Pursuant to the Income Tax Act, an inter vivos trust is deemed to dispose of its capital property at fair market value on the 21st anniversary of its date of settlement and each 21st anniversary thereafter. To avoid the deemed disposition, a common planning step is to have the trust distribute and transfer appreciated capital property to the capital beneficiaries before the 21st anniversary. What happens, however, if the trust provides no authority or discretion to encroach on capital and distribute at this time?

This was the situation in Eaton v. Eaton-Kent 2013 ONSC 7985; the trustees addressed this issue by applying to the court to amend the trust under the Variation of Trusts Act. By court order, the trust was varied to add administrative and discretionary powers so that a reorganization could be implemented, leaving all beneficiaries economically whole and accelerating the distribution of capital. In addition, the trustees were empowered to require that a shareholders' agreement, acceptable to them, be entered into before any shares were distributed. (Although the trust deed contained an amendment clause, the trustees chose not to rely on it.)

In 1922, Harold Fishleigh, settled a trust for the benefit of his issue. The terms of the trust provided that Harold's two children (Wayne and Diana) were entitled to the income for life in equal shares. On the death of the first to die of Wayne and Diana, 50 percent of the net income was to be paid to the issue of the deceased beneficiary in equal shares per stirpes; upon the last to die of Wayne and Diana, the capital of the trust was to be distributed to the grandchildren on a per stirpes basis. In 2013, Wayne and Diana were still alive and the 21st anniversary was imminent. There was no provision for encroachment on capital during their lifetimes. The trust's main asset was 57 percent of the common shares of a private real estate corporation and these shares had a significant inherent gain. The remaining common shares of the corporation were held by Wayne, Diana, and their respective children.

The evidence indicated that the corporation declared dividends annually on its common shares. Wayne, Diana and their respective children received dividends by virtue of their direct ownership of shares. Wayne and Diana also received dividends as income beneficiaries of the trust.

The reorganization approved by the court involved the creation of two classes of preferred shares (class A preferred and class B preferred) and four equivalent classes of common shares (effectively one class for each of Diana, Wayne, Diana's children and Wayne's children). Diana, Wayne, Diana's children, and Wayne's children exchanged their respective common shares for a separate class of common shares. The trust exchanged its common shares for two separate classes of common shares and two classes of preferred shares. The proposal was that the trust would distribute one class of common shares to Diana's children and the other class of common shares to Wayne's children. Therefore, on its 21st anniversary, the trust would only hold the two classes of preferred shares.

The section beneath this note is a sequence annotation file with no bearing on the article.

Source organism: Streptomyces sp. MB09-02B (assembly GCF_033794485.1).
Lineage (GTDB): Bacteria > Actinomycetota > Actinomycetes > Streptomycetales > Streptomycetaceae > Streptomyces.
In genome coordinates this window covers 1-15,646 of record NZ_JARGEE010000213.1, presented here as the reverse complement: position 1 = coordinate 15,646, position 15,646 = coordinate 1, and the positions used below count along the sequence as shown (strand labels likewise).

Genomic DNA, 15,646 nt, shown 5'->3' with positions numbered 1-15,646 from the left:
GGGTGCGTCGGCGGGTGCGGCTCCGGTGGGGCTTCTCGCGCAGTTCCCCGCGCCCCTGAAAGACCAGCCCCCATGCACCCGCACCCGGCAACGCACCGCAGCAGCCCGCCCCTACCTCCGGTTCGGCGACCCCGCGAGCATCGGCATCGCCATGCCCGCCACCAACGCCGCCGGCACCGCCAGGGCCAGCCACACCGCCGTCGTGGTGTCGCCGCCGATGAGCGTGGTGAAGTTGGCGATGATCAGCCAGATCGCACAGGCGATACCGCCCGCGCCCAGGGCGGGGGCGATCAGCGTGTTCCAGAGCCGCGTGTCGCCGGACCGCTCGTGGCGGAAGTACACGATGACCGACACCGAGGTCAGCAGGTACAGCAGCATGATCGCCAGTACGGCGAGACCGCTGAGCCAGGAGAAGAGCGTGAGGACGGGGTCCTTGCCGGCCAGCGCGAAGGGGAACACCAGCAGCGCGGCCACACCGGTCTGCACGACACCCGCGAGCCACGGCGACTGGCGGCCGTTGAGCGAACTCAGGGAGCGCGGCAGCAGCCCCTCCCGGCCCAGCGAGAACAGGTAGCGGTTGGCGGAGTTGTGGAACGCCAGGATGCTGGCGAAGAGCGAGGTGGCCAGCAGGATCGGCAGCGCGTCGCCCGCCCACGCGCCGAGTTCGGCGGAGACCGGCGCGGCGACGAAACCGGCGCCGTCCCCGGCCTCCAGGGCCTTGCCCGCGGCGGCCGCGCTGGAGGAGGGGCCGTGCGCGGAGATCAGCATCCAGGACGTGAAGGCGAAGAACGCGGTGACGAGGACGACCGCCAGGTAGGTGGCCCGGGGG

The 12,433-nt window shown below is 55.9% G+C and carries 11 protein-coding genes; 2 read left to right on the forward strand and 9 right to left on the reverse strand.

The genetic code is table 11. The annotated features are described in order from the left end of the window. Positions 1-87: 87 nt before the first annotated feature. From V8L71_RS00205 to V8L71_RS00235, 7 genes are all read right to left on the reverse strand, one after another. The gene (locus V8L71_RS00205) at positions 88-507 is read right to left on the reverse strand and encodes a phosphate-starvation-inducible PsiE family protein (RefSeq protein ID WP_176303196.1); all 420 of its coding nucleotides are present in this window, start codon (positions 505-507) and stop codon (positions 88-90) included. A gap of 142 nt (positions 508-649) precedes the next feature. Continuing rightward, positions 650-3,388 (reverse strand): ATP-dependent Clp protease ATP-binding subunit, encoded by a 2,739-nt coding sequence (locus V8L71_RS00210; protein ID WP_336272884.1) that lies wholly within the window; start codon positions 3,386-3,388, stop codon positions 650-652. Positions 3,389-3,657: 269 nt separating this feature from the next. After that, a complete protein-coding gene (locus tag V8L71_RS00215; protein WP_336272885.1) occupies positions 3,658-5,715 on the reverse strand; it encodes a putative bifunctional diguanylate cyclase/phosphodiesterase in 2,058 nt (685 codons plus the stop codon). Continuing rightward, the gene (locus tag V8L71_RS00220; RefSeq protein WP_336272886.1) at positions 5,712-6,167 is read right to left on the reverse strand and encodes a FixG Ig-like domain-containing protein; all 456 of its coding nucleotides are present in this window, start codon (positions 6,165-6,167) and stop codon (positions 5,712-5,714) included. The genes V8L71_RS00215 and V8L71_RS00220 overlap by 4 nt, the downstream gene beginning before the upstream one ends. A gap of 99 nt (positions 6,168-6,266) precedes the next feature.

The class A preferred shares held by the trust were non-voting, non-participating and provided for an annual aggregate six figure dividend. It appears that this amount was intended to equal the annual income distribution that Wayne and Diana received as income beneficiaries before the reorganization by virtue of the trust's ownership of common shares. The proposed shareholders' agreement included a covenant to declare this dividend. There was also a covenant to declare a dividend in a specified amount on each of the four classes of common shares, which appeared to be based on the dividend amount received by the particular person in the year preceding the reorganization. These dividend covenants were to continue until the death of both Wayne and Diana. In this manner, it appears that all beneficiaries were kept economically whole as they would receive the same dividends that they received in the year preceding the reorganization.

The class B preferred shares held by the trust allowed the trust to continue to control the corporation.

The trustees applied for an advance income tax ruling and asked for confirmation that the variation to accelerate the distribution of capital would not result in a resettlement of the trust, a deemed disposition of property held by the trust, or the disposition of an income or capital interest of any beneficiary of the trust. Canada Revenue Agency (CRA) ruled favourably in this respect.

On the 21st anniversary, the trust would have been subject to a deemed disposition at fair market value of the class A preferred shares and class B preferred shares. It appears to have been recognized that there was an inherent gain in respect of the class A preferred shares based on the fixed $1 per share redemption value. The class B preferred shares were non-participating voting shares with no dividend rights and a nominal redemption value, but they represented voting control of the corporation. A ruling was requested that the deemed disposition of these shares would not result in tax liability, but the CRA declined to rule because the matter was one of valuation. The valuation of so-called thin voting shares has been the subject of commentary in recent years, and the CRA's response has not been entirely satisfactory, as is the case here, where it declined to rule.

Originally published by STEP Inside, May 2014, Volume 13 No. 2

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